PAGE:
Broken Arrow councilors approve redistricting plan for city’s ward boundaries


Broken Arrow city councilman Scott Eudey (left), who represents Ward 4, discusses redistricting proposals for the city this week.

By John Dobberstein, Editor

The Broken Arrow City Council has approved a redistricting of ward boundaries that will make some minor adjustments as recommended by staff and an appoint citizens’ advisory panel.

The existing ward boundaries were last approved by the City Council on in 2011. Cities are allowed to realign wards as needed, taking into account population shifts that have occurred.

The U.S. Census population county for 2020 in Broken Arrow was 113,540. During the last decade, between the 2010 and 2020 Census, the City of Broken Arrow’s population grew by almost 14,690, which is a 14.8% increase.

With the current Ward Boundaries in place, Wards 1 and 3 have the largest populations in the City at 29,102 and 30,483, respectively. Ward 2’s population is at 27,078 and Ward 4 is at 26,877 residents.

Under the newly approved Plan A, Ward 1 will have 27,967 residents and decreases by 1,135 residents. Ward 2 will have 29,290 residents and will grow by 2,212. Ward 3 will have 27,714 residents decreasing by 2,769 and Ward 4 will have 28,569 residents and increase by 1,692 residents.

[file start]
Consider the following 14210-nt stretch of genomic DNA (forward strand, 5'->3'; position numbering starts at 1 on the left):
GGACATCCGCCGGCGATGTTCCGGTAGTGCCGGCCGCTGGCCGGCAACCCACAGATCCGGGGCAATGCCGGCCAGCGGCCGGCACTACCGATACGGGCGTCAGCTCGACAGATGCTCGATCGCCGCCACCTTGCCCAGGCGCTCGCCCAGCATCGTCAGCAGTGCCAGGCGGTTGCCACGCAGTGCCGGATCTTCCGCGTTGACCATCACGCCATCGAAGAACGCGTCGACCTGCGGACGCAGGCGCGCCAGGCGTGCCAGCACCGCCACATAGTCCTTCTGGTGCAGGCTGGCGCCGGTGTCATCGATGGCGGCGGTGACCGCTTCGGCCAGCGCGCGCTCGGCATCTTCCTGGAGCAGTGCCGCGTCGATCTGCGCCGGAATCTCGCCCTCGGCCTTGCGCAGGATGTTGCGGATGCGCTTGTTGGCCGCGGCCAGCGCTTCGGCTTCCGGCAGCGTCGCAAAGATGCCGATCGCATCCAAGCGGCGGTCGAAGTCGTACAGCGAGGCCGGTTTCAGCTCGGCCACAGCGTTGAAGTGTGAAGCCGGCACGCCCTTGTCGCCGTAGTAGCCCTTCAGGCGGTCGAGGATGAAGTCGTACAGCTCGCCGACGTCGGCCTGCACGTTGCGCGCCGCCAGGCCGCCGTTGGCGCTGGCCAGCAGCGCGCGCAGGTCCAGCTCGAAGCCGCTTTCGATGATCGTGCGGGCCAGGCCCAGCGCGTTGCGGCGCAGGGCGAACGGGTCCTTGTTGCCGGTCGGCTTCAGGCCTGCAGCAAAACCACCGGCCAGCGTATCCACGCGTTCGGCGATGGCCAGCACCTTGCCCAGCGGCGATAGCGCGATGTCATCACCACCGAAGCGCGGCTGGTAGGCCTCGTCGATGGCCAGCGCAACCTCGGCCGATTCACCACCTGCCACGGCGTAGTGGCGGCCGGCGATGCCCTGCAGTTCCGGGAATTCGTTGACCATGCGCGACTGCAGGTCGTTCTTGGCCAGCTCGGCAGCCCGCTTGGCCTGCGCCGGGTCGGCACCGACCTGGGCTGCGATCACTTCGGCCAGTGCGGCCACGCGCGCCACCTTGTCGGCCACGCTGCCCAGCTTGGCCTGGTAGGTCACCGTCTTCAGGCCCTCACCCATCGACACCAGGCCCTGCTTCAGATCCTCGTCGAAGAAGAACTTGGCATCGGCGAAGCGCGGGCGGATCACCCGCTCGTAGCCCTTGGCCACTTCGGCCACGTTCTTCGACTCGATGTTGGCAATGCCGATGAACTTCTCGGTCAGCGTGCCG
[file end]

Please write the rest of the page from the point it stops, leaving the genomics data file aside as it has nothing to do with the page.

Plan A (below) expands Ward 2's boundary another square mile to the northwest and Ward 4 will expand to the south.

"Plan A" represents the new ward boundaries for the city of Broken Arrow.

“Ward boundary redistricting will not impact city council elections for voters," said the city of Broken Arrow’s Placemaking Manager, Farhad Daroga said. “All Broken Arrow residents within city limits can vote for any City Council seat no matter which ward they reside. Only the person running for office within that ward must reside within that ward.”

“Having a nonpartisan group to look at this and give us recommendation is something I found to be very helpful, said Ward 4 councilman Scott Eudey.

One of the reasons for redistricting, as required through federal guidelines, is to assure that no particular ward or voting district is under or overrepresented in population and is in compliance with the “one-person, one-vote” principle as established through the 1965 Voting Rights Act.

For a fast-growing community like Broken Arrow, ward boundaries have been aligned with expected future growth to maintain an appropriate balance as much as possible for the following decade.

On April 5, 2022, the City Council appointed a 5-person citizen advisory panel to work with staff towards future ward boundaries. Carlos DeLeon, Kristen Ward, Dale DeReign, Shelley Gwartney and Joshua Stenros met with city staff on 25 and reviewed the city’s demographics and growth patterns.

After discussing several proposed plans, the panel recommended one option to be reviewed in detail. The panel met again on May 9 and unanimously recommended Plan A based on the 2020 Census count.

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